Rafael Ruiz, Birketts’ Partner and Head of its Corporate and Commercial team, writes:
In 2013, Hunter Douglas, a US corporation, acquired a 49% stake in 247Curtains (who at the time were the third largest supplier of window coverings, including blinds, shutters and curtains in the UK) and options to purchase the remaining 51% in 2019. In the period between 2013 and 2019 Hunter Douglas also acquired a controlling interest in Blinds2Go, now the UK’s largest online retailer of made-to-measure blinds.
When the purchase of the remaining 51% of 247Curtains completed in 2019, the CMA launched a Phase 1 investigation and determined that both the 2013 and 2019 transactions were relevant merger situations, which had, or were likely to lead to, a substantial lessening of competition in the market, on the basis that Blinds2Go and 247Curtains were close competitors, leaving purchasers of online made-to-measure blinds with few alternative suppliers. The merger was therefore referred for a more in-depth Phase 2 investigation.
In its Phase 2 investigation, the CMA found that the 2013 transaction did not after all constitute a ‘relevant merger situation’, because of the size of the market share of the parties at that time, and was therefore not within the scope of the merger control regulations. However, due to the increase in the parties’ combined market share for online made-to-measure blinds in the UK in the period between 2013 and 2019, which went above 25%, the 2019 transaction was confirmed as a relevant merger situation, and thus subject to merger control regulation. The Phase 2 investigation also determined that the 2019 acquisition had resulted in, or may result in, a substantial lessening of competition in the market.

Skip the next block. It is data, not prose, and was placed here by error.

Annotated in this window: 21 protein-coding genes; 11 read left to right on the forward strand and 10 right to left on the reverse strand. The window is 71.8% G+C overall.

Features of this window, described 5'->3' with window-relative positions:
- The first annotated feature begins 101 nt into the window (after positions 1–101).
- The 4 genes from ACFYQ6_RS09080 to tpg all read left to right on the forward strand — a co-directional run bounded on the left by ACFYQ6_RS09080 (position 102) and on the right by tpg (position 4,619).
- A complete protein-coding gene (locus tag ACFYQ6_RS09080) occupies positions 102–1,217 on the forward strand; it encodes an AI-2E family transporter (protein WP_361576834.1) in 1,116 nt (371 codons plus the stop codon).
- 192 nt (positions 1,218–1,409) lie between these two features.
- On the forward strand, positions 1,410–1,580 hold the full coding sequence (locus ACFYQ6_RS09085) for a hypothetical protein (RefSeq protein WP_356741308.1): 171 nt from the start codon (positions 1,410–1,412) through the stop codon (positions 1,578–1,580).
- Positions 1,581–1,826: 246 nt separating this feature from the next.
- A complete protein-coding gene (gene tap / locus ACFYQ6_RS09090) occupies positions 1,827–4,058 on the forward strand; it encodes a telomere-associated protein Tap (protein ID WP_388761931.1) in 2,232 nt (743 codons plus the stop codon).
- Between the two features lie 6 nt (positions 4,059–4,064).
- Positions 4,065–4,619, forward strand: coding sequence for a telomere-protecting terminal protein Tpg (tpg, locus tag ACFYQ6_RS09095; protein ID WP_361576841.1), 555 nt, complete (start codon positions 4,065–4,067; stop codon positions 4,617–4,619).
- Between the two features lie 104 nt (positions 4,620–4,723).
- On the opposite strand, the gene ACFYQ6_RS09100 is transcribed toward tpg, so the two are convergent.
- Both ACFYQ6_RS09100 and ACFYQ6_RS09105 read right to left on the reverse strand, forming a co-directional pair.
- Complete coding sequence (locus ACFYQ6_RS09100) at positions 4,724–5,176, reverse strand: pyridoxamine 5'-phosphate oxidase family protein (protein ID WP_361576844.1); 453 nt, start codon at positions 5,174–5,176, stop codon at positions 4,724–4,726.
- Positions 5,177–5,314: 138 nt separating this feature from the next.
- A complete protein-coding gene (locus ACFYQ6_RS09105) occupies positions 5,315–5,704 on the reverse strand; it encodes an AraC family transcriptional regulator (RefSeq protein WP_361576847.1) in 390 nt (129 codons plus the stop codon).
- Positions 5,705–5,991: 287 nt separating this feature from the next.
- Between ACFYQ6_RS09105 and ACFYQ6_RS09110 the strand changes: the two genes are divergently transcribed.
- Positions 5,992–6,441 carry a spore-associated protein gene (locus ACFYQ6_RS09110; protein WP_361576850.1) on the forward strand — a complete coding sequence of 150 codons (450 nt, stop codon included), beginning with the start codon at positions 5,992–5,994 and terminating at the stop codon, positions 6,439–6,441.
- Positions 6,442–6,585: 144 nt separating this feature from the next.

As a result of the findings of the Phase 2 investigation, the CMA has determined that Hunter Douglas must sell a controlling interest (51%) of 247Curtains, to a buyer that has been pre-approved by the CMA.
This case highlights the risks of entering into transactions which, as a result of the combined market share of the parties concerned, constitute a ‘relevant merger situation’, and may result in a substantial lessening of competition in a market, without notifying the CMA in advance, or making the transaction conditional on the CMA not raising objections. The case also shows the extensive powers that the CMA has to ‘undo’ completed transactions, sometime after the event.
If your business is considering any transaction, either as a buyer or seller, which may lead to the creation of a combined market share of 25% or more, or any increase to a market share already above 25%, then it is imperative to consider the impact of UK merger controls and the powers of the CMA.
Image credit: Carl Middleditch of Bushfire Photography